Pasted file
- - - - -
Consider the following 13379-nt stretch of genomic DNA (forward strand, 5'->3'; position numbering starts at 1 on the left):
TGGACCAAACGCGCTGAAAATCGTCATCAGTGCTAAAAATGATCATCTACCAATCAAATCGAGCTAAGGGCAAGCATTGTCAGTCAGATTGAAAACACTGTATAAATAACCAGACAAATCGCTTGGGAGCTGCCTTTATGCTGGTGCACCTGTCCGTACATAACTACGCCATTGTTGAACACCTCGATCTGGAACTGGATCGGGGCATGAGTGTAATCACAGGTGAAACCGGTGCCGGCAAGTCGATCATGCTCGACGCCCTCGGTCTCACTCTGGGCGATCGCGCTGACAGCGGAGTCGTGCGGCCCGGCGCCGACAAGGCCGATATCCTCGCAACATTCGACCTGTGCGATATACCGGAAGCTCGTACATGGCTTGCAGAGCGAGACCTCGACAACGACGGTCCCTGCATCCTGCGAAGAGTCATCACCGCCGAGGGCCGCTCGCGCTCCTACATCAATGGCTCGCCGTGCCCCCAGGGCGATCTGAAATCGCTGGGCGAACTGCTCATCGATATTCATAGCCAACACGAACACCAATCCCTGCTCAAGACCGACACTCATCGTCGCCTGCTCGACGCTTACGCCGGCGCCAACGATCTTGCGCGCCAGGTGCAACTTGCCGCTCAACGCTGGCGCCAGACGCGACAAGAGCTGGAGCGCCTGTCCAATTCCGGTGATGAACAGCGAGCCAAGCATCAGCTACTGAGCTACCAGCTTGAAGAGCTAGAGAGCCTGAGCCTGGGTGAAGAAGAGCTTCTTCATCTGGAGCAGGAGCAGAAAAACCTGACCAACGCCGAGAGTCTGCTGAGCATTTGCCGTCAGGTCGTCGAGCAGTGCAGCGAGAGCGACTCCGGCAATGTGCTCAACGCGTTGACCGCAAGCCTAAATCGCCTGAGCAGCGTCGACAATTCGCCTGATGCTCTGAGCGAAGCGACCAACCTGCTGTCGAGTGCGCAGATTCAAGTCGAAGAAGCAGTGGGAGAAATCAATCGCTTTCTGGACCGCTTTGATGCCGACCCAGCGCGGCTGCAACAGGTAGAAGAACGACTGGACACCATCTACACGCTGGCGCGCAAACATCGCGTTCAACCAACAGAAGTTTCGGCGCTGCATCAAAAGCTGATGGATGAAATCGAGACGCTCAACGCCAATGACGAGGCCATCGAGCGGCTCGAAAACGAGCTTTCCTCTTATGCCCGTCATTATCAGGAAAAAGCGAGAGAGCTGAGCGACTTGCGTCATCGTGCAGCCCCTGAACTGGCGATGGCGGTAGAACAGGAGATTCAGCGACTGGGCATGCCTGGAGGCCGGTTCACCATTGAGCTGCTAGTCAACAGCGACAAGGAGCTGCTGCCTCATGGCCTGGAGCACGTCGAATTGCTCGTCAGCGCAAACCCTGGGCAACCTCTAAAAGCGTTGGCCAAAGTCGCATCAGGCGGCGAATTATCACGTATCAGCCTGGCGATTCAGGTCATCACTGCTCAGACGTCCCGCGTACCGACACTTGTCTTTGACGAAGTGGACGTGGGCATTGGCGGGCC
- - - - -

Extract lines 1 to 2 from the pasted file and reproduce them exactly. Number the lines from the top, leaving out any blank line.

Consider the following 13379-nt stretch of genomic DNA (forward strand, 5'->3'; position numbering starts at 1 on the left):
TGGACCAAACGCGCTGAAAATCGTCATCAGTGCTAAAAATGATCATCTACCAATCAAATCGAGCTAAGGGCAAGCATTGTCAGTCAGATTGAAAACACTGTATAAATAACCAGACAAATCGCTTGGGAGCTGCCTTTATGCTGGTGCACCTGTCCGTACATAACTACGCCATTGTTGAACACCTCGATCTGGAACTGGATCGGGGCATGAGTGTAATCACAGGTGAAACCGGTGCCGGCAAGTCGATCATGCTCGACGCCCTCGGTCTCACTCTGGGCGATCGCGCTGACAGCGGAGTCGTGCGGCCCGGCGCCGACAAGGCCGATATCCTCGCAACATTCGACCTGTGCGATATACCGGAAGCTCGTACATGGCTTGCAGAGCGAGACCTCGACAACGACGGTCCCTGCATCCTGCGAAGAGTCATCACCGCCGAGGGCCGCTCGCGCTCCTACATCAATGGCTCGCCGTGCCCCCAGGGCGATCTGAAATCGCTGGGCGAACTGCTCATCGATATTCATAGCCAACACGAACACCAATCCCTGCTCAAGACCGACACTCATCGTCGCCTGCTCGACGCTTACGCCGGCGCCAACGATCTTGCGCGCCAGGTGCAACTTGCCGCTCAACGCTGGCGCCAGACGCGACAAGAGCTGGAGCGCCTGTCCAATTCCGGTGATGAACAGCGAGCCAAGCATCAGCTACTGAGCTACCAGCTTGAAGAGCTAGAGAGCCTGAGCCTGGGTGAAGAAGAGCTTCTTCATCTGGAGCAGGAGCAGAAAAACCTGACCAACGCCGAGAGTCTGCTGAGCATTTGCCGTCAGGTCGTCGAGCAGTGCAGCGAGAGCGACTCCGGCAATGTGCTCAACGCGTTGACCGCAAGCCTAAATCGCCTGAGCAGCGTCGACAATTCGCCTGATGCTCTGAGCGAAGCGACCAACCTGCTGTCGAGTGCGCAGATTCAAGTCGAAGAAGCAGTGGGAGAAATCAATCGCTTTCTGGACCGCTTTGATGCCGACCCAGCGCGGCTGCAACAGGTAGAAGAACGACTGGACACCATCTACACGCTGGCGCGCAAACATCGCGTTCAACCAACAGAAGTTTCGGCGCTGCATCAAAAGCTGATGGATGAAATCGAGACGCTCAACGCCAATGACGAGGCCATCGAGCGGCTCGAAAACGAGCTTTCCTCTTATGCCCGTCATTATCAGGAAAAAGCGAGAGAGCTGAGCGACTTGCGTCATCGTGCAGCCCCTGAACTGGCGATGGCGGTAGAACAGGAGATTCAGCGACTGGGCATGCCTGGAGGCCGGTTCACCATTGAGCTGCTAGTCAACAGCGACAAGGAGCTGCTGCCTCATGGCCTGGAGCACGTCGAATTGCTCGTCAGCGCAAACCCTGGGCAACCTCTAAAAGCGTTGGCCAAAGTCGCATCAGGCGGCGAATTATCACGTATCAGCCTGGCGATTCAGGTCATCACTGCTCAGACGTCCCGCGTACCGACACTTGTCTTTGACGAAGTGGACGTGGGCATTGGCGGGCC